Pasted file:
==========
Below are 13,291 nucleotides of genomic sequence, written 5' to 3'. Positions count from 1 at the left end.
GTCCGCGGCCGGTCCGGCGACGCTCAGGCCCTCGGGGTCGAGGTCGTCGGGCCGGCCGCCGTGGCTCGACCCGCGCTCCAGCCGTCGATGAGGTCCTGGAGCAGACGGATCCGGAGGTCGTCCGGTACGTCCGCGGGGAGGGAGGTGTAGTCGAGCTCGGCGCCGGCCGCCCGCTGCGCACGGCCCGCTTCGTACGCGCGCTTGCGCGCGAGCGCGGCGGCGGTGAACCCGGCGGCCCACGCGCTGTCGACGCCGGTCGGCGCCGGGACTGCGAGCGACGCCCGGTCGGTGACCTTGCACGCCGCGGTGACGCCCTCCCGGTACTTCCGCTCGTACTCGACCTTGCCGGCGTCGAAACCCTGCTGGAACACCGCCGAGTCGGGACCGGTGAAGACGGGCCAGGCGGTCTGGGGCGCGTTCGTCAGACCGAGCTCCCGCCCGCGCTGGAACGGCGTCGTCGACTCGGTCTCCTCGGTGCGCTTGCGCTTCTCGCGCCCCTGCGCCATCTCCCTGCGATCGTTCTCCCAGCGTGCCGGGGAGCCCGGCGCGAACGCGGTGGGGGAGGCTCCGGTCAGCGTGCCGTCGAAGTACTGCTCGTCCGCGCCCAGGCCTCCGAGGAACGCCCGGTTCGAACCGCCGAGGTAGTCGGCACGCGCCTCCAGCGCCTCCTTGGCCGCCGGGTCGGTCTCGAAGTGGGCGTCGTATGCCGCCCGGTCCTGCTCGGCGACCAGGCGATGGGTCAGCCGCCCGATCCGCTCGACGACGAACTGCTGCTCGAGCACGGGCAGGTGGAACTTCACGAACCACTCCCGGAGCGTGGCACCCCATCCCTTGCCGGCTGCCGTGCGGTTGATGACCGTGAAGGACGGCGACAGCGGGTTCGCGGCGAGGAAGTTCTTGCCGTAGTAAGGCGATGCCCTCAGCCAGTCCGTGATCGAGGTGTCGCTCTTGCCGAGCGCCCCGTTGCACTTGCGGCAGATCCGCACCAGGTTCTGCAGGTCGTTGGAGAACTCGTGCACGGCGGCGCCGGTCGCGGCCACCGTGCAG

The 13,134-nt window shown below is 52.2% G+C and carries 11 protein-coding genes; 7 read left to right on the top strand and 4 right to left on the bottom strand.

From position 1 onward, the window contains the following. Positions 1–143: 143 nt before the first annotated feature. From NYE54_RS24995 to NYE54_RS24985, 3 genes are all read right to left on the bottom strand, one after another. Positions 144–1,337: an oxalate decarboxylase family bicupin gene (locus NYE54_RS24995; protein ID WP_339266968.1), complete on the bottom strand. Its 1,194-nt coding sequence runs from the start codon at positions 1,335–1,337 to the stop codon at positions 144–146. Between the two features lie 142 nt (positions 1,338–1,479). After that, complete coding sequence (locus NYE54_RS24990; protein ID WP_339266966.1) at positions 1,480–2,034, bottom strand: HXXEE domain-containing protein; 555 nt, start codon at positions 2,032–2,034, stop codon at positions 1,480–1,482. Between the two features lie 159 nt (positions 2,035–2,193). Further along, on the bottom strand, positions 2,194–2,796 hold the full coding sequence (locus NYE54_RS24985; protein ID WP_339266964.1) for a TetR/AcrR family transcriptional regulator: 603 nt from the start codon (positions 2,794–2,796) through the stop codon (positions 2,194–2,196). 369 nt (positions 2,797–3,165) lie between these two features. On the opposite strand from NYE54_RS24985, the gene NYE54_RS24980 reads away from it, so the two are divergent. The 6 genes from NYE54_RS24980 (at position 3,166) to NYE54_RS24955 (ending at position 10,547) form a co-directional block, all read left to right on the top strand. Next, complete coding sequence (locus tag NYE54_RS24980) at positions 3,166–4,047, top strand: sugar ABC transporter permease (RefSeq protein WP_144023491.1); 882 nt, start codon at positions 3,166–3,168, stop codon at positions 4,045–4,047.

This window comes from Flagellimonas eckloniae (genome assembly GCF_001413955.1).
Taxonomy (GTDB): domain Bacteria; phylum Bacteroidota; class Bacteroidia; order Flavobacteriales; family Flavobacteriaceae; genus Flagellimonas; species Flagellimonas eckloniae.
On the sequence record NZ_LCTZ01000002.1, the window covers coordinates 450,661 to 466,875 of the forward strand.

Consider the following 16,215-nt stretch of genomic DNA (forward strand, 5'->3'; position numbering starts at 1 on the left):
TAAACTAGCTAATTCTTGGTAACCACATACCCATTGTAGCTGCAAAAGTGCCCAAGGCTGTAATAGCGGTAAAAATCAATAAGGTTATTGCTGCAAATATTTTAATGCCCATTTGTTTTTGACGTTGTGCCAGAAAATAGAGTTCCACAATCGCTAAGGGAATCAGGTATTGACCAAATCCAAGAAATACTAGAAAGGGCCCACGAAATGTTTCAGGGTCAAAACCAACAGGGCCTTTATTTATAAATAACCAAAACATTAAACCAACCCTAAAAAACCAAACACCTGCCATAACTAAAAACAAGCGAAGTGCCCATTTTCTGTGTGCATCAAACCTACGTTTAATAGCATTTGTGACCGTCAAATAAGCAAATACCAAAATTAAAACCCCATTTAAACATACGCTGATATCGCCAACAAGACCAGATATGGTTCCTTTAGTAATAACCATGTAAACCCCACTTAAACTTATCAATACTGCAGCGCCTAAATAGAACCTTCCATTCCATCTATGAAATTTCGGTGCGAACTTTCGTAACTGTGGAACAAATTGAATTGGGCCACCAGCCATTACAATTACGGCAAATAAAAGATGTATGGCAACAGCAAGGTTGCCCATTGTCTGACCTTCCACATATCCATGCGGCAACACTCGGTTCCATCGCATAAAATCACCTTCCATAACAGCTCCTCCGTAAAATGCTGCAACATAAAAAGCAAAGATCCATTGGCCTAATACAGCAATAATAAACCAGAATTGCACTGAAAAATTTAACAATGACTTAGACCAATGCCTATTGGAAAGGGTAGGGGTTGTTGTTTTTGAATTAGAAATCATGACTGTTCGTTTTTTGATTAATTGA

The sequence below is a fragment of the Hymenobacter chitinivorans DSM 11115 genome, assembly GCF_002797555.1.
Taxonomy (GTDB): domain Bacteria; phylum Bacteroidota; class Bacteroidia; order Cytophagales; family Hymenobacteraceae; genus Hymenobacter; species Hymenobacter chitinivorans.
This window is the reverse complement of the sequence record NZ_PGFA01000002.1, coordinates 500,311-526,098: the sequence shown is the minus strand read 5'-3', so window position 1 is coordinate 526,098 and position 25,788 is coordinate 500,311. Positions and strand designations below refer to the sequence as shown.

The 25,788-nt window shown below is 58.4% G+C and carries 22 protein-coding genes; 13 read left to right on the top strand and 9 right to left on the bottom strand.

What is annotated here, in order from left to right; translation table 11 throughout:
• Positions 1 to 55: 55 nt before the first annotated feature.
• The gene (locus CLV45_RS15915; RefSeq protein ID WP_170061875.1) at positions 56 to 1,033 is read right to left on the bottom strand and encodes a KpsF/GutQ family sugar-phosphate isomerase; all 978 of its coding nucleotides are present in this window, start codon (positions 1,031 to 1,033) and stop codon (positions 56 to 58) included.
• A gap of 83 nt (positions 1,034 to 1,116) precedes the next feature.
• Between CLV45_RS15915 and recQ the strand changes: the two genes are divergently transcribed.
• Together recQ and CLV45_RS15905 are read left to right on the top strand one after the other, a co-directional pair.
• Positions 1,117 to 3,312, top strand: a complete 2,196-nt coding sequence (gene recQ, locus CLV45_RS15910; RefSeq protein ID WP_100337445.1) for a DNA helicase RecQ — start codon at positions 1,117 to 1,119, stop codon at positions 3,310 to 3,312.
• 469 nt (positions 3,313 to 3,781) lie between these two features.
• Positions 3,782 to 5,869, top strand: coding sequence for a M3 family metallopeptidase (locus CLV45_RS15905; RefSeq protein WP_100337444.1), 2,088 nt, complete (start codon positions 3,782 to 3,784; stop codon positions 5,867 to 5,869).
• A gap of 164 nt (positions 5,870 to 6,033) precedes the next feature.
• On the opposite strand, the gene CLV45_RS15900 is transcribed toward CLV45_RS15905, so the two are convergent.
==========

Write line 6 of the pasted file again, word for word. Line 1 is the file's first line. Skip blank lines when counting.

Taxonomy (GTDB): domain Bacteria; phylum Bacteroidota; class Bacteroidia; order Flavobacteriales; family Flavobacteriaceae; genus Flagellimonas; species Flagellimonas eckloniae.